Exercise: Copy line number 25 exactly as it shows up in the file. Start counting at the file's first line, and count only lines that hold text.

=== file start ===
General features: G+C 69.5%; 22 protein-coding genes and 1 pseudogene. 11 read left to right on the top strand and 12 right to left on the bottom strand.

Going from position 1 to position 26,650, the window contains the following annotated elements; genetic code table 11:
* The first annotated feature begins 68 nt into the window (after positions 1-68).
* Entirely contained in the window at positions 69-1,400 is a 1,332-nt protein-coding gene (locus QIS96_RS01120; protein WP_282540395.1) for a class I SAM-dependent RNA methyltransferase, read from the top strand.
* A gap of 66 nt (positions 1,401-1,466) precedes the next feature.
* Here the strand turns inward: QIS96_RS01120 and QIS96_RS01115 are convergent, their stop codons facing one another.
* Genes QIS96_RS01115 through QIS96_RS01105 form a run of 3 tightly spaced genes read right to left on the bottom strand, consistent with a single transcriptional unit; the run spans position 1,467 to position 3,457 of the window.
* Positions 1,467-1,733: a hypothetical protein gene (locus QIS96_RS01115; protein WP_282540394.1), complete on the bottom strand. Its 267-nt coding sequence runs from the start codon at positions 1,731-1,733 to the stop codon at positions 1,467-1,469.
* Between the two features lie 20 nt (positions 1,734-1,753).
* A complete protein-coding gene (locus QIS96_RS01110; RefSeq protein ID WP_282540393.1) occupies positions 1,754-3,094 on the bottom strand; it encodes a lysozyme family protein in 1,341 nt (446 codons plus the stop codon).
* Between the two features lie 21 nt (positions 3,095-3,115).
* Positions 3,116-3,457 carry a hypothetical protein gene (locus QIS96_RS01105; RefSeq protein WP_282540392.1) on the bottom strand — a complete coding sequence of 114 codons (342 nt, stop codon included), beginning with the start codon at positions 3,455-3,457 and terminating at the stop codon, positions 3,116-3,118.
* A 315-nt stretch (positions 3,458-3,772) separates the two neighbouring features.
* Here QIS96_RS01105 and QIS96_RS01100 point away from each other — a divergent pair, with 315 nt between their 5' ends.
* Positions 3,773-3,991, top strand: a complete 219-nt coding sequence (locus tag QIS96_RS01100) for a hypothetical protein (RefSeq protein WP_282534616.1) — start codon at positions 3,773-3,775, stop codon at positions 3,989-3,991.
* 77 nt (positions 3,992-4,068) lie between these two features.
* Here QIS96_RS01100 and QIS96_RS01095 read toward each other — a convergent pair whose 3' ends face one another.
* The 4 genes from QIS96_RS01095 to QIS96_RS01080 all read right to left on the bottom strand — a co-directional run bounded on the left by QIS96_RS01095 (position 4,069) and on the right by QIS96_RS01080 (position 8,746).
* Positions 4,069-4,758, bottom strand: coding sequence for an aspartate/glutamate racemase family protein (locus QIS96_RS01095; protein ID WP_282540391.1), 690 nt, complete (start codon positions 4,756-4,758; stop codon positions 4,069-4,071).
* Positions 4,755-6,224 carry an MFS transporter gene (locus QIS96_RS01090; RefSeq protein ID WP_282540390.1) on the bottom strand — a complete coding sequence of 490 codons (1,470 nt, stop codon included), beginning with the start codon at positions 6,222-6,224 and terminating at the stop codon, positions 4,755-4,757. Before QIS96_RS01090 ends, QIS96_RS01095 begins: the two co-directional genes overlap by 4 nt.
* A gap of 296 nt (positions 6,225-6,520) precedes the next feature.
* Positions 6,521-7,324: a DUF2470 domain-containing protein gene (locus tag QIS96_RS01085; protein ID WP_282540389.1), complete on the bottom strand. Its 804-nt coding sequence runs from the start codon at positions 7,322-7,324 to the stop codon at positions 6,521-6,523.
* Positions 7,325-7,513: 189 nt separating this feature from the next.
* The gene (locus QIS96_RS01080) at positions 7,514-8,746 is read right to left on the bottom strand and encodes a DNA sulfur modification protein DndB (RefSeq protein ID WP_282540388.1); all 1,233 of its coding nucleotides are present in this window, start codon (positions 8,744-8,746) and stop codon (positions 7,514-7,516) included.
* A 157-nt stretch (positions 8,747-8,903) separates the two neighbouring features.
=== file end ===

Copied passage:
* A 157-nt stretch (positions 8,747-8,903) separates the two neighbouring features.